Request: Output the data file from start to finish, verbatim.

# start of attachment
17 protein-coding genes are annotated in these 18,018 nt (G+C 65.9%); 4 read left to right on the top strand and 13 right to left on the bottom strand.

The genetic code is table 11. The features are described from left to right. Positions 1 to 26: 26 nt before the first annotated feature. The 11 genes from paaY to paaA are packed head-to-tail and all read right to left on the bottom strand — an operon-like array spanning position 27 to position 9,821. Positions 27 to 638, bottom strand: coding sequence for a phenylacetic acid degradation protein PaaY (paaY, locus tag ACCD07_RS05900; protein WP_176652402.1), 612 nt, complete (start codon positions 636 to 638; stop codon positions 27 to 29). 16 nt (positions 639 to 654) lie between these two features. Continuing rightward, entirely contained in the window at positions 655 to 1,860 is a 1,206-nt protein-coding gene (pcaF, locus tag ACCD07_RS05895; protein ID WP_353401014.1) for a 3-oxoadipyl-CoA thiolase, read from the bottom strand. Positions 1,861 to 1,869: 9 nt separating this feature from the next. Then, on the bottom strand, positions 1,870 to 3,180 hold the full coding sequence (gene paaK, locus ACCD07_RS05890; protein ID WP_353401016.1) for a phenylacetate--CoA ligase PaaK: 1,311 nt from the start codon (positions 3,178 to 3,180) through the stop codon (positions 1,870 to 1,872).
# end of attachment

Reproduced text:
17 protein-coding genes are annotated in these 18,018 nt (G+C 65.9%); 4 read left to right on the top strand and 13 right to left on the bottom strand.

The genetic code is table 11. The features are described from left to right. Positions 1 to 26: 26 nt before the first annotated feature. The 11 genes from paaY to paaA are packed head-to-tail and all read right to left on the bottom strand — an operon-like array spanning position 27 to position 9,821. Positions 27 to 638, bottom strand: coding sequence for a phenylacetic acid degradation protein PaaY (paaY, locus tag ACCD07_RS05900; protein WP_176652402.1), 612 nt, complete (start codon positions 636 to 638; stop codon positions 27 to 29). 16 nt (positions 639 to 654) lie between these two features. Continuing rightward, entirely contained in the window at positions 655 to 1,860 is a 1,206-nt protein-coding gene (pcaF, locus tag ACCD07_RS05895; protein ID WP_353401014.1) for a 3-oxoadipyl-CoA thiolase, read from the bottom strand. Positions 1,861 to 1,869: 9 nt separating this feature from the next. Then, on the bottom strand, positions 1,870 to 3,180 hold the full coding sequence (gene paaK, locus ACCD07_RS05890; protein ID WP_353401016.1) for a phenylacetate--CoA ligase PaaK: 1,311 nt from the start codon (positions 3,178 to 3,180) through the stop codon (positions 1,870 to 1,872).